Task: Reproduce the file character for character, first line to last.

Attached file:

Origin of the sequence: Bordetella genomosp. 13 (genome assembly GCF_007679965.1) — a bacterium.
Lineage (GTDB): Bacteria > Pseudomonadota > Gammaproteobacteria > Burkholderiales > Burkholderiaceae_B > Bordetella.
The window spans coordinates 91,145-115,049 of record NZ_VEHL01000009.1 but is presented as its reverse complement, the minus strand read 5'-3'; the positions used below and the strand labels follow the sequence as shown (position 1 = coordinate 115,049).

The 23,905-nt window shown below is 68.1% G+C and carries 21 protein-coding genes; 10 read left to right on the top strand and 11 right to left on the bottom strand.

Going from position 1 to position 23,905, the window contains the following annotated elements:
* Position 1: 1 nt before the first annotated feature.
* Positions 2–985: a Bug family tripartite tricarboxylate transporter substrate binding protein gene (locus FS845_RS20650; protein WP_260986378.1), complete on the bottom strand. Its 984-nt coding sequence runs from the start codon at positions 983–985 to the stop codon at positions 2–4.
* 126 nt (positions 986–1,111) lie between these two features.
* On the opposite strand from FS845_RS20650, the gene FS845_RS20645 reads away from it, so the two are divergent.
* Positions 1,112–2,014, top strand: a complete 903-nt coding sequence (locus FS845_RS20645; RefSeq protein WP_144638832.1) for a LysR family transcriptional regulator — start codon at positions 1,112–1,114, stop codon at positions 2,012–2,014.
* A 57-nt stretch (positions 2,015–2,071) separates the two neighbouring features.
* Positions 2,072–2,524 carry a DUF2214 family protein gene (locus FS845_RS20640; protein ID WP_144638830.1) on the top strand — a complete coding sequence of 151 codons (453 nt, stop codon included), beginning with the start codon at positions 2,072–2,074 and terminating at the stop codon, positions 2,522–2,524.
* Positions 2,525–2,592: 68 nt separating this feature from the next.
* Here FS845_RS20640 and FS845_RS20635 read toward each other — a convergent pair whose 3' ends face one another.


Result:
Origin of the sequence: Bordetella genomosp. 13 (genome assembly GCF_007679965.1) — a bacterium.
Lineage (GTDB): Bacteria > Pseudomonadota > Gammaproteobacteria > Burkholderiales > Burkholderiaceae_B > Bordetella.
The window spans coordinates 91,145-115,049 of record NZ_VEHL01000009.1 but is presented as its reverse complement, the minus strand read 5'-3'; the positions used below and the strand labels follow the sequence as shown (position 1 = coordinate 115,049).

The 23,905-nt window shown below is 68.1% G+C and carries 21 protein-coding genes; 10 read left to right on the top strand and 11 right to left on the bottom strand.

Going from position 1 to position 23,905, the window contains the following annotated elements:
* Position 1: 1 nt before the first annotated feature.
* Positions 2–985: a Bug family tripartite tricarboxylate transporter substrate binding protein gene (locus FS845_RS20650; protein WP_260986378.1), complete on the bottom strand. Its 984-nt coding sequence runs from the start codon at positions 983–985 to the stop codon at positions 2–4.
* 126 nt (positions 986–1,111) lie between these two features.
* On the opposite strand from FS845_RS20650, the gene FS845_RS20645 reads away from it, so the two are divergent.
* Positions 1,112–2,014, top strand: a complete 903-nt coding sequence (locus FS845_RS20645; RefSeq protein WP_144638832.1) for a LysR family transcriptional regulator — start codon at positions 1,112–1,114, stop codon at positions 2,012–2,014.
* A 57-nt stretch (positions 2,015–2,071) separates the two neighbouring features.
* Positions 2,072–2,524 carry a DUF2214 family protein gene (locus FS845_RS20640; protein ID WP_144638830.1) on the top strand — a complete coding sequence of 151 codons (453 nt, stop codon included), beginning with the start codon at positions 2,072–2,074 and terminating at the stop codon, positions 2,522–2,524.
* Positions 2,525–2,592: 68 nt separating this feature from the next.
* Here FS845_RS20640 and FS845_RS20635 read toward each other — a convergent pair whose 3' ends face one another.